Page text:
Even though exhausted, Chip rewarded me with a conversation I'll likely not forget. He had recently celebrated a birthday, which was the same as my daughter's. His Cheerful Tortoise employees wrote "Happy Birthday Chip" on the pub's marquee. This sign is one that I have passed many times as a bus operator, and it daily offers either a humorous or inspirational message. The fact Chip's employees chose to honor him on his birthday is a testament to his dedication to those who work for him, and truly cherish his example. I told him that it was obvious he was admired by those he manages, and he just thanked me.

"I was truly humbled by that," he said. "We have a special bond between us. Those who work hard get my deepest respect. Those who don't, don't last long. We're a close-knit group, and that happy birthday message really made me feel honored."

We spoke of the many challenges people face these days. Masks were prominent in his comments.

"I hate the government telling me what to do," he said with a sigh. "But I wear a mask because it's the right thing to do. It's so disturbing that people don't want to wear a mask. It's not a political thing, it just needs doing."

The "passion flower", dedicated this post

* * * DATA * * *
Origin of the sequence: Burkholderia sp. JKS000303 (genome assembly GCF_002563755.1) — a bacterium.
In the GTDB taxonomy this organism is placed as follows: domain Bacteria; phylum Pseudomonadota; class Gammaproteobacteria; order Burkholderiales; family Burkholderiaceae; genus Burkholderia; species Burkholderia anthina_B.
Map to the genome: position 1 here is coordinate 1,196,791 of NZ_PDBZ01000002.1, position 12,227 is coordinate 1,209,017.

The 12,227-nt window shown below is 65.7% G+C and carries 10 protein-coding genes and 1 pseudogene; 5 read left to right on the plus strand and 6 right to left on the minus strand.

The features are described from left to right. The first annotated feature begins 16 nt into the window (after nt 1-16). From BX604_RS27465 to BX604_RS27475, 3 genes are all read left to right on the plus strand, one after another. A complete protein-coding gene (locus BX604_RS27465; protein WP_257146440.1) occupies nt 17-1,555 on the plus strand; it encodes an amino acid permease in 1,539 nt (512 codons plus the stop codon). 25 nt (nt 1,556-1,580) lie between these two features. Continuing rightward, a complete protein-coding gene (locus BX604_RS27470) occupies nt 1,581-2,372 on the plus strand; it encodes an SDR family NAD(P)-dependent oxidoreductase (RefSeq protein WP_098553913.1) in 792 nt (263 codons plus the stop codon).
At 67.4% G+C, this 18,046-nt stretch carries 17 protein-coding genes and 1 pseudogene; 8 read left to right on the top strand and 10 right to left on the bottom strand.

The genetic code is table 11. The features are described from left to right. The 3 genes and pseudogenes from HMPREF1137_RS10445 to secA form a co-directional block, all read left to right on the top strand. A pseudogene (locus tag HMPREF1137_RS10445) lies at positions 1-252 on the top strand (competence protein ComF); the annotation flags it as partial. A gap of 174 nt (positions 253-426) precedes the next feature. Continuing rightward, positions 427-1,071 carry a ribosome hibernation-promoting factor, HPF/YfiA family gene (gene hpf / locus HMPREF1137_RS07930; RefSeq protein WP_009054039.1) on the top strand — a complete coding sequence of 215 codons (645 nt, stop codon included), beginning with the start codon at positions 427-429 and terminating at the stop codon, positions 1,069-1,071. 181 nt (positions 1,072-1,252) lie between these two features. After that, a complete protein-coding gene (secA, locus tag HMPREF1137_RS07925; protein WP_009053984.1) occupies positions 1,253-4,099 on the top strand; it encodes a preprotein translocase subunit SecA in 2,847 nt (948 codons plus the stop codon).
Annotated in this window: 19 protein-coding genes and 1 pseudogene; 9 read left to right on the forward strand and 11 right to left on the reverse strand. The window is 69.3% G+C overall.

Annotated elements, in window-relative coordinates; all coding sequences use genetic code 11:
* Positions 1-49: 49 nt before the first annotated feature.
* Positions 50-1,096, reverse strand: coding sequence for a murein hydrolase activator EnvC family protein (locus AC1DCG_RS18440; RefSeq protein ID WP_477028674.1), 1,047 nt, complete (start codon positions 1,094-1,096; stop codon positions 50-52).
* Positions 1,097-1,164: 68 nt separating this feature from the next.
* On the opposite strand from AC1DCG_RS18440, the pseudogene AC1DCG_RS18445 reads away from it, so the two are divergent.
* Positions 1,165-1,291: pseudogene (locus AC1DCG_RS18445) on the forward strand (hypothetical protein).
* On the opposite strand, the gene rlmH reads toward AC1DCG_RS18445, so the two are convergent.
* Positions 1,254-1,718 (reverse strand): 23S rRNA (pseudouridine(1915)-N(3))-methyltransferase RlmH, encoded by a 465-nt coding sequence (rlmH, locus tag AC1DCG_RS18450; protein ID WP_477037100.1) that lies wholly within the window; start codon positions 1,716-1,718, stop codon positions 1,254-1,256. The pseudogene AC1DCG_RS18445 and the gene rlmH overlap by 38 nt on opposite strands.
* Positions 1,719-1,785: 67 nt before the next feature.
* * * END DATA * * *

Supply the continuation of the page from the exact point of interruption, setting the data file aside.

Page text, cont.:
to Chip, the GM of the Cheerful Tortoise.
I'll bring my wife sometime after
this pandemic, buddy.
The Thank you, Chip. It wasn't long after that comment that you exited my bus. You wrote down my bus number and asked my name, promising to call in a commendation. I told you that wasn't necessary. Just having an inspiring and thoughtful conversation was plenty, but you insisted. Too many people complain without acknowledging when public servants sacrifice themselves for the common good. After recently receiving a complaint from a fake-ADA passenger who refused to wear a mask, your kindness made the insults easier to accept.

Bless you Chip, your wife and family, and all those like him who only aspire to earn a living and do the right thing by others. You inspire me to continue seeking the good in those I serve. As you have shown, it is well-worth the patience I found on my Friday, just to hear you.